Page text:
The upcoming presidential election will shape the Supreme Court for decades to come. John Paul Stevens is 88, David Souter dislikes Washington and the 75-year-old Ruth Bader Ginsburg has been treated for cancer. One or more of these liberal Justices will probably leave the bench in the next four years. The replacement of one or two of them by a conservative would mean a rollback of key rulings of recent years.
Roe v. Wade has drawn the most attention, but many other liberal rulings of the past twenty years that were decided by 5-to-4 or 6-to-3 votes could be reversed. Even if these decisions are not overruled outright, conservative judges can obtain the same result by redefining what is protected, erecting procedural hurdles or forcing repeated expensive litigation. Here are some of the most important rulings that would be threatened by a McCain Court:
§ Abortion. To appeal to the religious right, John McCain promised to appoint more conservative judges like Chief Justice John Roberts and Justices Antonin Scalia and Samuel Alito, who would overturn Roe v. Wade. Some observers believe that these Justices would not jettison Roe outright, for fear of producing negative fallout for the Republican Party. But a McCain Court could eviscerate the law by adopting former Chief Justice William Rehnquist’s strategy of redefining the right to an abortion as a mere “liberty interest.” That would open the door for Congress or the states to enact virtually any restrictive legislation short of total abolition. Minors would be particularly at risk. Currently they can avoid having to get their parents’ consent as long as they obtain court approval, a difficult but not impossible hurdle; this option would probably be eliminated. It is also likely that the current protections for women against harassment when they go to abortion clinics would be eliminated or substantially weakened. A more conservative Court could also create a broad “conscience exemption” for pharmacists and other health workers who refuse to dispense emergency or other contraceptives, something right-wing religious groups have been urging in courts and legislatures around the country. The Department of Health and Human Services has proposed a regulation allowing such an exemption.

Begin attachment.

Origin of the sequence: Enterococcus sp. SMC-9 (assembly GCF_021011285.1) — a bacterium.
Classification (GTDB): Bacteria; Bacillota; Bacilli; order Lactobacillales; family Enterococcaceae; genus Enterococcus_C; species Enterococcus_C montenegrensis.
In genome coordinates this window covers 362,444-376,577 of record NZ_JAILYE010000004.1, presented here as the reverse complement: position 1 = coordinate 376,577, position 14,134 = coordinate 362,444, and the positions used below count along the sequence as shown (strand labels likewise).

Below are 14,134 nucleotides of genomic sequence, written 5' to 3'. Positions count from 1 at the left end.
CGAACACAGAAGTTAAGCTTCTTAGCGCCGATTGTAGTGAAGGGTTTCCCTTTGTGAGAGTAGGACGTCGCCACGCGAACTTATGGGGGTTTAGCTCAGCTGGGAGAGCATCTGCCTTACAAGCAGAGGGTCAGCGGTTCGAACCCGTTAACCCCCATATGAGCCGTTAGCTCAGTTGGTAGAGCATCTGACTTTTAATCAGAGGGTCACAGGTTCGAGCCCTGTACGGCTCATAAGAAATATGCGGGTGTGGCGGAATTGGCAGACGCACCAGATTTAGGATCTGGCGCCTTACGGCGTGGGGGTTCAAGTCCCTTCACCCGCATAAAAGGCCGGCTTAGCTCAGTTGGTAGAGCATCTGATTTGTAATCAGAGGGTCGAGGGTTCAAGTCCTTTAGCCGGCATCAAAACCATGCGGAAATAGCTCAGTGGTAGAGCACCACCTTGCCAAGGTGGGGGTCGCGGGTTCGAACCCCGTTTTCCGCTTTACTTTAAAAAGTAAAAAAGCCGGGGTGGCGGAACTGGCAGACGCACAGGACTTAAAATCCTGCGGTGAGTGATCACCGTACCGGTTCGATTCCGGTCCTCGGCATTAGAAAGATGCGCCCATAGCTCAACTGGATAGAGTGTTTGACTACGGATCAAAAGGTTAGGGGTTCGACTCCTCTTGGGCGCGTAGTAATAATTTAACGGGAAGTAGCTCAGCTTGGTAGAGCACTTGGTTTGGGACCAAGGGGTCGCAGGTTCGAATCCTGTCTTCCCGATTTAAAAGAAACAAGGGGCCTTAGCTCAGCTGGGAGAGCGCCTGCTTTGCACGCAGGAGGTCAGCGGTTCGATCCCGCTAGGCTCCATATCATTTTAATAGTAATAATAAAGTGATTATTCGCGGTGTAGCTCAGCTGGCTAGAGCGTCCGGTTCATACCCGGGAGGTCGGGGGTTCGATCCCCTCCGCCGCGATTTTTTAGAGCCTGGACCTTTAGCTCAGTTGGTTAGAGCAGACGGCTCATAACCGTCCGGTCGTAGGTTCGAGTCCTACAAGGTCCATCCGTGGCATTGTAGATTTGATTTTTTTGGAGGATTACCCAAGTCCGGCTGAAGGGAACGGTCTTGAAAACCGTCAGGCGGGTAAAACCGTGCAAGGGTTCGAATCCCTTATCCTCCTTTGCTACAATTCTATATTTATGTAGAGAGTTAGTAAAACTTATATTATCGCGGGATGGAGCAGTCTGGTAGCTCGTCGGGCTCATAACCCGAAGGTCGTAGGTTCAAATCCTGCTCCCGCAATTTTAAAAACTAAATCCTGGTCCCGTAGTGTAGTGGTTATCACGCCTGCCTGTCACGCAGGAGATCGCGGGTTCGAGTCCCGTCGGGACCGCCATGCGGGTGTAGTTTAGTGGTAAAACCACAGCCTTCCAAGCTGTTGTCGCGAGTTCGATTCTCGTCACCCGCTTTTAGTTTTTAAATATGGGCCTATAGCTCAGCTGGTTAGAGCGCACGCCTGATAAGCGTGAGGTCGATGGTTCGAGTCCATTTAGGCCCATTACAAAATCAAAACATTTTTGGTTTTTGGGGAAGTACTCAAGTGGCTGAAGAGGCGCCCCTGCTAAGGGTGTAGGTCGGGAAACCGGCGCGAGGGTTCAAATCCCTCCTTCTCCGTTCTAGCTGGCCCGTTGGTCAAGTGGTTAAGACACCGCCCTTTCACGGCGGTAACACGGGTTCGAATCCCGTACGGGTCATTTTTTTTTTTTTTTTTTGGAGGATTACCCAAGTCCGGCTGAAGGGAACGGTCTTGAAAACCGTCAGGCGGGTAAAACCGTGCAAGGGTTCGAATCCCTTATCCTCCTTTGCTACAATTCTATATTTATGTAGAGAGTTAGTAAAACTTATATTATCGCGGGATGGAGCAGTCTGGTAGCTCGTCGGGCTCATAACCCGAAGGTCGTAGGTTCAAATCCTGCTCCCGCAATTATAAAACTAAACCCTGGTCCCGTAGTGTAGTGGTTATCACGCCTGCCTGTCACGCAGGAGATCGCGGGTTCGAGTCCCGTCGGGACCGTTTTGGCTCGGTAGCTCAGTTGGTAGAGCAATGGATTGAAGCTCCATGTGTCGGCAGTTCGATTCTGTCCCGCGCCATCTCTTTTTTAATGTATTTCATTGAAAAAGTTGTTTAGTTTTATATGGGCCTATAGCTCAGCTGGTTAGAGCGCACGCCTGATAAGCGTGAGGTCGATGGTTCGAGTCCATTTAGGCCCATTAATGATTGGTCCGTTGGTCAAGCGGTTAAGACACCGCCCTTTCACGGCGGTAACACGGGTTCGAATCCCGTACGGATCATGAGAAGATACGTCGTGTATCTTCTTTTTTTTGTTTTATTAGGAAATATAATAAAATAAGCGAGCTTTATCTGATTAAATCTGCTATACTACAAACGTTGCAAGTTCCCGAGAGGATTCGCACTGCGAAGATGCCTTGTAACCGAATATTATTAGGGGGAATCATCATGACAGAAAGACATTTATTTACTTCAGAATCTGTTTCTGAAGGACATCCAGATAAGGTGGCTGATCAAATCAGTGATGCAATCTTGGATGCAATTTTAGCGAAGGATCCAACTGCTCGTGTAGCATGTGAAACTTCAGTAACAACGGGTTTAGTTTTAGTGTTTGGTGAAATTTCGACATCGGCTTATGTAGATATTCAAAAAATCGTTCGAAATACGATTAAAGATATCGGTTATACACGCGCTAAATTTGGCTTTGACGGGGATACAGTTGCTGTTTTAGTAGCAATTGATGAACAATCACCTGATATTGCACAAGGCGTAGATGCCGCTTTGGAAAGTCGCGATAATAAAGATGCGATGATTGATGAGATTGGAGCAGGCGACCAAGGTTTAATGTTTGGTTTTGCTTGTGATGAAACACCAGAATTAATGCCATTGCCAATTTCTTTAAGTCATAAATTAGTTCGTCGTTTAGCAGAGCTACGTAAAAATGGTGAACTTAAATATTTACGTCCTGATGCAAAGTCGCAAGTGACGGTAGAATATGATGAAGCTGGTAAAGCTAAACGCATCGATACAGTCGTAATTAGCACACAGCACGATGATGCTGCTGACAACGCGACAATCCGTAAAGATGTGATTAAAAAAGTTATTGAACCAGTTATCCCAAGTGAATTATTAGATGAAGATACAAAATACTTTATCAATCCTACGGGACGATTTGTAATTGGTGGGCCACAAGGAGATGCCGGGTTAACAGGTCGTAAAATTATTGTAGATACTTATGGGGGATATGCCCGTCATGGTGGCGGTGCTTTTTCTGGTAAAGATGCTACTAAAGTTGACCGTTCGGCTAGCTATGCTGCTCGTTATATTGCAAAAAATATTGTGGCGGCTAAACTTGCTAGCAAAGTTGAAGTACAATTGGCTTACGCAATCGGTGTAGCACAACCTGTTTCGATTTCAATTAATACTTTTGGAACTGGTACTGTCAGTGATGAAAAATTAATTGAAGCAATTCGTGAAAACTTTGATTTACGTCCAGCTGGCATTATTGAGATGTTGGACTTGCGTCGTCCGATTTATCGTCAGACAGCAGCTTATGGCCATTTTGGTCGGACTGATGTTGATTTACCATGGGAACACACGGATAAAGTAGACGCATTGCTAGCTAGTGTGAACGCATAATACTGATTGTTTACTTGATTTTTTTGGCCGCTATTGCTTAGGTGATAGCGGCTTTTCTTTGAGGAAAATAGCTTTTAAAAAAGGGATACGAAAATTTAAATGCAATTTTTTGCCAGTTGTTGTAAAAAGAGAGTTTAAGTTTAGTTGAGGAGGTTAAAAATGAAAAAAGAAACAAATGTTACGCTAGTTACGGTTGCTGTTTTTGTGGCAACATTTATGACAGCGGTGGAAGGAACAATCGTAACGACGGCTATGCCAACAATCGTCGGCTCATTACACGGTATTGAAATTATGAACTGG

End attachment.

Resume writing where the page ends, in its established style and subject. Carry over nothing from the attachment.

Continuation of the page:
§ National security. Justice Anthony Kennedy was a key vote in Rasul v. Bush (2004), which extended American law to Guantánamo detainees, and the swing vote in Hamdan v. Rumsfeld (2006), which forced military commissions to comply with the Geneva Convention and the Uniform Code of Military Justice. He was also the swing vote in Boumediene v. Bush (2008), which granted detainees the right to habeas corpus. Should the dissenters pick up one more vote, Kennedy will lose that pivotal position.
§ Church-state separation. The Court banned official school prayer fifty years ago, but Christian-right groups still attack or ignore the ban. The margin for upholding the ban in a recent decision was 6 to 3; with Kennedy and the now departed Sandra Day O’Connor voting with the majority, those decisions are vulnerable. Religious groups have also pushed for the right to display religious symbols in public spaces. O’Connor was the swing vote in the Court’s most recent decision prohibiting such displays (McCreary County v. ACLU of Kentucky, 2005).